Partly true. The problem is, you are now trying to dictate what should be the only possible way to do things. Well, as the things are now, yes, that is the only possible way of doing things (and you have a point here). However, wouldn't it be better to have some more options at hand?
In other words, yes. Taking a city and holding it is impossible (or very difficult) at present terms. But is it good that this is so? How much does it add to gameplay?
So you say diplomatic warfare is broken, and then admit how you basically had all the means to counter my maneuvers? And I'm trying to dictate something (yes I admit I push for a lot of stuff, but don't take me overly strongly).
What it ads is that you have to move your ass more and do more warfare if you want to push your borders. Not simply come in and then have another city to sit in. You once again talk about options. I'll once again repeat, theoretical options do not translate to practical options. When you can't do diplomatic pushes, what happens is that even more camping and randomness ensues, you have to build up larger armies, that again do nothing, but sit in city, and wait for the time to - move to another city. And the there is basically changes who moves where first. The points that as it is you can defend from diplomats, especially with civ2civ3 courthouse special ability. And that you can and would have to do that, would only mean that there are more things to do, more ways to do it well, or suck at it. Instead everyone switches to diplomat immune govs, and build and build and build forces, wondering if they will be enough to crush their enemy in one go. And you are forced to do this, as game strongly favors defensive play, so against good player you can basically forget raiding, and similar tactics. You try to build up forces and find a spot where to dump them so that enemy would not see and counter stack kill them instantly.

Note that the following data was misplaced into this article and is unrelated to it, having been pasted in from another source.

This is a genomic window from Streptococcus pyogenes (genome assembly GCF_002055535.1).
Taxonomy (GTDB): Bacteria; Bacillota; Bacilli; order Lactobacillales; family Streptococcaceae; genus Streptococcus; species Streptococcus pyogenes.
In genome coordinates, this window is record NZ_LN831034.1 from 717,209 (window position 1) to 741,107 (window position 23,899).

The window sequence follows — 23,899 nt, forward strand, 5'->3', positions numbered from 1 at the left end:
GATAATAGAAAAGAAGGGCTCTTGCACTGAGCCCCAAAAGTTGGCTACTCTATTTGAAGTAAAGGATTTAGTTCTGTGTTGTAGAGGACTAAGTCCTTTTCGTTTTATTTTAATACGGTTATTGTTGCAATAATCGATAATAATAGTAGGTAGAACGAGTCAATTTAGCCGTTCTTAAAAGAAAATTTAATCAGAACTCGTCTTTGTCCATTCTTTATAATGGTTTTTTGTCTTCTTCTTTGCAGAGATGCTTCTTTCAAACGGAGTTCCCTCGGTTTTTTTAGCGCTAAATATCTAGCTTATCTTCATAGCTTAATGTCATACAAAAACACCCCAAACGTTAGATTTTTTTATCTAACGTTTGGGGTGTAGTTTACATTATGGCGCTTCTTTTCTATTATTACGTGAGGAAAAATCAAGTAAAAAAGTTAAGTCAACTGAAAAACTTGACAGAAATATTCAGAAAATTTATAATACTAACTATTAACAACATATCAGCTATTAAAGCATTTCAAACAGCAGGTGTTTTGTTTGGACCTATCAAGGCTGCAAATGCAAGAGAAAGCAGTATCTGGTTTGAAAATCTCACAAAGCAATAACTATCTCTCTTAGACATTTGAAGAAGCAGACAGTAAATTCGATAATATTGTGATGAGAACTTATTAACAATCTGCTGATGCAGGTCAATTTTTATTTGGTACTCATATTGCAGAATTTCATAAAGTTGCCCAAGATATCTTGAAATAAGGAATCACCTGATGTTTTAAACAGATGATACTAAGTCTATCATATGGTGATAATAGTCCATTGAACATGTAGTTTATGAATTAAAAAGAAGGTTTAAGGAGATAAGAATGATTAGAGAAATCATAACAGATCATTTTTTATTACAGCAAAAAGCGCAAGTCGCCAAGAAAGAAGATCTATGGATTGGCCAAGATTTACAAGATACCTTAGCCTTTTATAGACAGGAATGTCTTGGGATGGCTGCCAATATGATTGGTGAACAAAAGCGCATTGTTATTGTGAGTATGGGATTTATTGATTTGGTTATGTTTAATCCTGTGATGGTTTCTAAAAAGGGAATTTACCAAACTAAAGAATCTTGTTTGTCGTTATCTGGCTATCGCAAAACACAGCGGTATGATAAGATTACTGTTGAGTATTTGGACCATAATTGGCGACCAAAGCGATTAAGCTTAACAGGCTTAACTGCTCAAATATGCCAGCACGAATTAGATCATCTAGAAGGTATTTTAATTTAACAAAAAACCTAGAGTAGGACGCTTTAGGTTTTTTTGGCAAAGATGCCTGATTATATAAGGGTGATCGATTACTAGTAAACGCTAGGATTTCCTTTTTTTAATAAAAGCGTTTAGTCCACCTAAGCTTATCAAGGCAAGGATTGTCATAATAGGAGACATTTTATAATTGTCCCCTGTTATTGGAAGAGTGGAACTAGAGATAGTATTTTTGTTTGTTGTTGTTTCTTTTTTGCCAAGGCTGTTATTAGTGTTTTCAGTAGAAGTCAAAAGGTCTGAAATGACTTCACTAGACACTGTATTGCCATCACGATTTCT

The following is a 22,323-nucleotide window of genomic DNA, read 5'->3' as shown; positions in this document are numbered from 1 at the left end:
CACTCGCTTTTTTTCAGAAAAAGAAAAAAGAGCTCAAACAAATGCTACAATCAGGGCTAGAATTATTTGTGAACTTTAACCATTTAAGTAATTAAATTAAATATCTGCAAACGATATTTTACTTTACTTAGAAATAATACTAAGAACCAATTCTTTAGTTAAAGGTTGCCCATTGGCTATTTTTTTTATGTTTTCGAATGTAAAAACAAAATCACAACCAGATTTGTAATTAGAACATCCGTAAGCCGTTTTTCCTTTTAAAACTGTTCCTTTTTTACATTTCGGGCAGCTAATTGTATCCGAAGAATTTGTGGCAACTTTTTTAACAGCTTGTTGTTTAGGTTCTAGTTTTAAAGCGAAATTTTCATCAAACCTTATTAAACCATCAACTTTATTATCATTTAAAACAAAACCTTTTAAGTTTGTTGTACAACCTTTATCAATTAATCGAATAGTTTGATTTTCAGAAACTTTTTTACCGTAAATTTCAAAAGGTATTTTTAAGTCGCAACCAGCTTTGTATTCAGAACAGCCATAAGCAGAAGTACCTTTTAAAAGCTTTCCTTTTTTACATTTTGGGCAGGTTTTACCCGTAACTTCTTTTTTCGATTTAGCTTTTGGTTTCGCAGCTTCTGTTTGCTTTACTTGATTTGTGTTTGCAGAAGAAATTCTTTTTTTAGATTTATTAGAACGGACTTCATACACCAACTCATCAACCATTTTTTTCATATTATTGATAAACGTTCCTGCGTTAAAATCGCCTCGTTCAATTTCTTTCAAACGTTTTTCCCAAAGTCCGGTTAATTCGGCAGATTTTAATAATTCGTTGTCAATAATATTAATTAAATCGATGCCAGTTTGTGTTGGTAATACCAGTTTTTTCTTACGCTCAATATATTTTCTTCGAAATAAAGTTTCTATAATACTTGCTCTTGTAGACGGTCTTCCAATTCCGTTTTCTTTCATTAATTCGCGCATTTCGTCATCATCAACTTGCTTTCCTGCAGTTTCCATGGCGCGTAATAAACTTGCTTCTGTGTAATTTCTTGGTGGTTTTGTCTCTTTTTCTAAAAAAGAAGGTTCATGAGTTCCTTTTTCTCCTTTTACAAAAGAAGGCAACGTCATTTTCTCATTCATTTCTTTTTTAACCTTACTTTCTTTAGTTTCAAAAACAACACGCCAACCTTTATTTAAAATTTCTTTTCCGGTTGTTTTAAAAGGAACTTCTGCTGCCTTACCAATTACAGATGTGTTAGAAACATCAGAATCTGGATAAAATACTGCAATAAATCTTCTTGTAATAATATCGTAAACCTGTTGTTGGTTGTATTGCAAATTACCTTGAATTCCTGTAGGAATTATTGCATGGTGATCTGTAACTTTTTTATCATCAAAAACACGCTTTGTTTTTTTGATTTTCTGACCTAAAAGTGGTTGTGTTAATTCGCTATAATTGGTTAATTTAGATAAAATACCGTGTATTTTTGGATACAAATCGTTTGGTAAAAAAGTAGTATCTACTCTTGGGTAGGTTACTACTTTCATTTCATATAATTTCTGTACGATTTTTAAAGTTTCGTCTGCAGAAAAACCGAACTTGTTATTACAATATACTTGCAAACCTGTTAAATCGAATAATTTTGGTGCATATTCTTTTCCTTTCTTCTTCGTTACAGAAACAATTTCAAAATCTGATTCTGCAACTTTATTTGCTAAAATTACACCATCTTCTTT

Well, not many examples of direct resistance in history. And infinite examples of the opposite. Besides, that's what guerilla and partisans are here for. If you think that, before 1800, people generally cared which power is controling their city, well, you should learn some real history.
As a matter of fact I'm doing that in recent days. And you are right, that common people did not care much about who took there shit. However not so with say roman generals, who had troops that were more loyal to general than rome itself, and so general could march back to capital and announce himself an emperor. It's not really that hard to imagine that other rich king could persuade such generals and their legions to work for them. Ether way history is quite full of various uprising and power squabbles between more and less powerful people. And borders changed a lot through history, but so far it seems border changes in civ games are way less common... Instead you get trains 500BC!